Wednesday, May 30, 2007


That's Fantasy Yarn Store. I own one. Want to come in and browse?

It's called Fuzz Buzz. Not only do I offer lots of fondling fodder in easily accessible wooden bins on one side of the store, on the other I have a little coffee shop/cafe/wine bar. You can pull up a chair at a nice little round table to nibble on a composed salad of pasta and veggies in vinaigrette du jour but you can also sip your favorite wine (OK, maybe I'll add Sam Adams for grain-lovers) or snarf a fudgy brownie past your latte froth-mustachioed lips all while clickety-clacking away on your latest WIP. Muted TV in corner tuned to popular Man Sport In Season to actually convince beer drinking DHs that an evening at the yarn shop is a great idea for this week's date night. Or come with your girlfriends and spend the evening in our sofa cluster. Noshing. Knitting. Nattering. Knocking back a few cold ones or red ones or whatever buzz-inducing bevvy you fancy (from whence the inspiration for the "Buzz" part of the shop's name).

I'm thinking warm hardwood floors, walnut stained fixtures, slate tiles, big cushy leather sofas, copper and verdigris accents. Tables are wooden tops with wrought iron legs. Chairs to match. Lots of plants. One of those glass cases with all the food and sweets showcased. Great big swimming pool-sized white porcelain cups for coffee. The usual glassware for everything else.

Now, admittedly, I stole the idea for this business from these people, but my adaptation is infinitely more appealing, don't you think? Though, I do like their fireplace. Maybe I'll steal that idea too.

Or maybe I should just move back to Minnesota and shop at the Yarn Cafe. It might be cheaper than starting my own business. A little. Maybe.

Friday, May 25, 2007


There are few things in life as satisfying as hanging a load of whites on the line to dry in the afternoon sun of a hot early summer day (98 degrees on my deck).

Wait a minute, what am I saying? There are lots of things a thousand times more satisfying than doing the laundry, no matter how much energy I'm saving by using the sun as a clothes dryer.

Like, for instance, knitting something. I've been working my way through an overstock of Lion Brand Wool-Ease in the shade Wheat by cranking out one Great American Afghan square after another. This is the series published by Knitter's Magazine back in 1996 to which I am referring. I have a nice little stack of 5 different squares (photo here woefully missing) and am working on the 6th, to the detriment of finishing that V-neck pullover I started this winter not to mention the Zoe Mellor Fair Isle cardigan I started last year for Jujube and the Mission Falls cardigan I started for myself when I was a whole differently-lettered size than I am now. It's so old, I've actually advanced a generation as it has been composting in my project room.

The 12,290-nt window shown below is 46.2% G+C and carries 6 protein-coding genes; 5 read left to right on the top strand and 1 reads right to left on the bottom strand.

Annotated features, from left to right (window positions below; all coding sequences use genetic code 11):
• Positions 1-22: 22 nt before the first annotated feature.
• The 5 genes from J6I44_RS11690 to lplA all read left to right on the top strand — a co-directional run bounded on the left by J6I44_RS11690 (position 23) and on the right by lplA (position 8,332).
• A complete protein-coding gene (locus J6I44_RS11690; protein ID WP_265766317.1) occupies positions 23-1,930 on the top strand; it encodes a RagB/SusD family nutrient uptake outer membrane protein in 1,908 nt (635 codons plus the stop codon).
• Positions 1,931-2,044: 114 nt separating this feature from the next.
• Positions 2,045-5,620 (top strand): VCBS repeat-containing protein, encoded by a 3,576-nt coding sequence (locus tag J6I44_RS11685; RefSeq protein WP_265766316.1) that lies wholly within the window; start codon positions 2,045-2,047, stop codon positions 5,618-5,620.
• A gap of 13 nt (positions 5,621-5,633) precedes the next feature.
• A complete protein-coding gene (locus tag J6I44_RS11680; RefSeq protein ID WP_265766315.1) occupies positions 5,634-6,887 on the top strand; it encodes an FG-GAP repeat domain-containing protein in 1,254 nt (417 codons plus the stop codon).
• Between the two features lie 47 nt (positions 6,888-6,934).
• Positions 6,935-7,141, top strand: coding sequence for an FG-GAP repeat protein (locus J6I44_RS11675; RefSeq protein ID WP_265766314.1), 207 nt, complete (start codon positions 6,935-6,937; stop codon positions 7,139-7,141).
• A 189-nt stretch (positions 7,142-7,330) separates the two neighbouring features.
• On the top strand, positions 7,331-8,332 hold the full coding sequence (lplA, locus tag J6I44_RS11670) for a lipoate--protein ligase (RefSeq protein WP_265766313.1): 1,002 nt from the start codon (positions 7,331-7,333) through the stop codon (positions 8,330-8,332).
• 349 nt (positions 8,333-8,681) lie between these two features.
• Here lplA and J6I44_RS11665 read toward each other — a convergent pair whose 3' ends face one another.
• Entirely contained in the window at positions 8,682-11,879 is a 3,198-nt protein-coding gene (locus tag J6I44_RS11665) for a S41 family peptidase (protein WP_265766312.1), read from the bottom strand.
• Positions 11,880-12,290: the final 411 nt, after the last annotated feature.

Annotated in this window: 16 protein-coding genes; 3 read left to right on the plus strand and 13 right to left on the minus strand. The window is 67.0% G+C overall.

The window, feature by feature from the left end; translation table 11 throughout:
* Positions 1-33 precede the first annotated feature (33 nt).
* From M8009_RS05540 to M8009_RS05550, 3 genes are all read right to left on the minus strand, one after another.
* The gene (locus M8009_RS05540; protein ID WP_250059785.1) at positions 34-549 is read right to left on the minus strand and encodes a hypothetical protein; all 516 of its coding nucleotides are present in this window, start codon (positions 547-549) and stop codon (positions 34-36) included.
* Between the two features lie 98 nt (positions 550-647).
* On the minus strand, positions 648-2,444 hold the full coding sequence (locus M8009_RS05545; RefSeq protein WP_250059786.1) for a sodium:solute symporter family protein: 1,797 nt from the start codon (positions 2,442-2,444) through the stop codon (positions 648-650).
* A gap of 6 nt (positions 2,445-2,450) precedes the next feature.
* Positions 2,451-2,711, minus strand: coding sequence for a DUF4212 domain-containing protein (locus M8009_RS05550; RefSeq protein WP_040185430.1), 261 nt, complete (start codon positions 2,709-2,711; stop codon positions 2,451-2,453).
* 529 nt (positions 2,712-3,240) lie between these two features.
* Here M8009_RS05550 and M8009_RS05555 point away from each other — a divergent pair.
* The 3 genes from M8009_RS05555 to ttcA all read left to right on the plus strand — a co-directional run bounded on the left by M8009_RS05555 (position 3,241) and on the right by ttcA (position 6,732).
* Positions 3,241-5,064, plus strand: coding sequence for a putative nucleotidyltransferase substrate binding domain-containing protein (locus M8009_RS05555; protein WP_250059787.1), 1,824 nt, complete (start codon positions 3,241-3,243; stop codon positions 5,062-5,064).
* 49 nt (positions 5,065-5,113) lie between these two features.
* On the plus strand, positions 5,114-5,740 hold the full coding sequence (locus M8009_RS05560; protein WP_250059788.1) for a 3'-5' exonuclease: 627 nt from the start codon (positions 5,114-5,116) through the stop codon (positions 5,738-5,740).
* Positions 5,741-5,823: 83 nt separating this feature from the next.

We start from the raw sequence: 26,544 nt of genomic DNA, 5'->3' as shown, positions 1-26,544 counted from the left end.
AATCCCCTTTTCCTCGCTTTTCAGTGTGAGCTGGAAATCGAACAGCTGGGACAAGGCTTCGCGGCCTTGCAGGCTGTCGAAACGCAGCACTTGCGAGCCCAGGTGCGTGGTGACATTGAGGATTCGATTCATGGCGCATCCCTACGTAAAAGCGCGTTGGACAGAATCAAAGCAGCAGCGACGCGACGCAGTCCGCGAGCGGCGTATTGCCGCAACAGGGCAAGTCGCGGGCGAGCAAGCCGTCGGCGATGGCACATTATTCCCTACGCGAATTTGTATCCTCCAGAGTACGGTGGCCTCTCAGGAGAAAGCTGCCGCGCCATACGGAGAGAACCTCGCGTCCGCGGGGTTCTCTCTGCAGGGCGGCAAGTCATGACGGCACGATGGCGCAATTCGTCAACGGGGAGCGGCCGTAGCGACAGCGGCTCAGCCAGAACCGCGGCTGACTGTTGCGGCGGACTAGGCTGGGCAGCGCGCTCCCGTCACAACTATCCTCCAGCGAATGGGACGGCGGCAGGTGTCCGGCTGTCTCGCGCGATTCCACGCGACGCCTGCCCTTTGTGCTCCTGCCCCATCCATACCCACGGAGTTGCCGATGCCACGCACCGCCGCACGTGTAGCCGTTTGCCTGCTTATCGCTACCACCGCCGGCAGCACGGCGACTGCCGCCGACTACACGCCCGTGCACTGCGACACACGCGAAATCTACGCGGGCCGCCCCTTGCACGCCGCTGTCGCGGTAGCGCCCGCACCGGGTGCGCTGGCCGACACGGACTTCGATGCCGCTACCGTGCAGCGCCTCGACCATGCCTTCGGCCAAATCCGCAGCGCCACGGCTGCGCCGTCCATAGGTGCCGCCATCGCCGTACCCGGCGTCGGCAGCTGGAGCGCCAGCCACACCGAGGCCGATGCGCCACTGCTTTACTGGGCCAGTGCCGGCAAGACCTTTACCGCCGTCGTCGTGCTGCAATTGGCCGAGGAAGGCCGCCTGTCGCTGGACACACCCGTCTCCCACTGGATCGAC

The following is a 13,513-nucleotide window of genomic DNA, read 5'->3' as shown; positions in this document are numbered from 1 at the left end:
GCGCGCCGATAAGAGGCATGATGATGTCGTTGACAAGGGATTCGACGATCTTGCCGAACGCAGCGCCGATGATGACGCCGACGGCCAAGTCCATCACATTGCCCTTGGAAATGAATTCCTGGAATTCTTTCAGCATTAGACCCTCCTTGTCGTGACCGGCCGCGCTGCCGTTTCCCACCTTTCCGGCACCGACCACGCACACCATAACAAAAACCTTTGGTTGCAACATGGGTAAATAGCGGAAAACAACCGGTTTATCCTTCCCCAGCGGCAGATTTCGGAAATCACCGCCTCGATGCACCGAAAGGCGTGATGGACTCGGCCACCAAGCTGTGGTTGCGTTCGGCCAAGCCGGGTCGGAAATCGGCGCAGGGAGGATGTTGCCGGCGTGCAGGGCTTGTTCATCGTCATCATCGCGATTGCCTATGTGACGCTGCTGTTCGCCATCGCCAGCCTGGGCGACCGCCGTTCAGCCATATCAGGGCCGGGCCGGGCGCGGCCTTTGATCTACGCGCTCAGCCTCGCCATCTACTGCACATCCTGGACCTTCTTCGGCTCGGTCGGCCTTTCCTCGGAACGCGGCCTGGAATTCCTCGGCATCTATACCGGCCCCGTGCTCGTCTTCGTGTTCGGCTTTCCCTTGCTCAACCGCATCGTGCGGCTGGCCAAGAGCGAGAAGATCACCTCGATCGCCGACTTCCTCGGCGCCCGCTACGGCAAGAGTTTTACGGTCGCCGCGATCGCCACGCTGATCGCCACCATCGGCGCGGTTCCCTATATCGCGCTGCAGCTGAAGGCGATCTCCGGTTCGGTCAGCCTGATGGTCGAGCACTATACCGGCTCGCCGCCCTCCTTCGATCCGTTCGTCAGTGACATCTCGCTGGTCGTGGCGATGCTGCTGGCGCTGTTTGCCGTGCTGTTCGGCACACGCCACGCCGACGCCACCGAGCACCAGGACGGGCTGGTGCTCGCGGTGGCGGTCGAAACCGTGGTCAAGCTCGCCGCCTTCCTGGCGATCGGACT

I call this photo "Project Montage with Pooh Sticker". I apologize for the lack of detail in the knitting appearing here. Adjusting photos goes well beyond my PhotoShop abilities. Frankly, taking photos is something well beyond my abilities too. To paraphrase my mother, you're not laughing at me, you're suffering with me.

Having used up all the Wool-Ease, the yarn you see here is positively petrified nasty KMart Acrylic from one of my very first knitting projects. To exhibit my total geekness to you, I'll admit to purchasing the "aubergine" (huh?) yarn to make myself a Dr. Who scarf while in college. Crawled all over my then-home town begging assistance from every LYS staffer who didn't possess the good sense to run in the opposite direction and hide in the stock room the minute I set foot in the store. "What's Awber Gyn?"

For a Dr. Who scarf.

Oh brother.

Thursday, May 24, 2007

Heaven On Earth

My friends, this is the Lodge at the Valley of the Moon. My sister and her friend own it. They bought it on a whimsical inspiration received from the ether while weekending at a scrapbooking retreat somewhere in the Seattle metro area. The two of them looked up from their work and across the table at each other and proclaimed, "We can do this!" Their search for property landed them this little log gem a mere half mile from my sister's house as the crow flies, 7.2 miles by road. That should be all you need to tell you that it's situated on the side of a hill. It possesses mountain views glimpsed between the branches of fir trees. Several deer inhabit the lawn on a regular basis. There is a long list of western songbirds that can be seen from its windows.

The lodge is mere minutes from the infamous Snoqualmie Falls. The fans of Twin Peaks among us may recognize the falls from the show's introduction.

Miraculously, all this is a mere 15 minute drive from I-90 which will deposit you another 20 minutes later, if you're lucky enough to qualify for the car pool lane with 2 or more passengers in your car, in downtown Seattle. My wee family spent a blissful week here post-lay-off. It had been planned pre-lay-off and we had the great good sense not to cancel. This little cabin in the woods possesses in spades the most remarkable Soul Balm qualities, it is practically medicinal. It is truly a space for relaxing, creating and even healing (which is perhaps just another form of creating, after all). Though I am not generally prone to psychic experiences or spirit sightings, I could have sworn I witnessed a flyover by the archangel Raphael.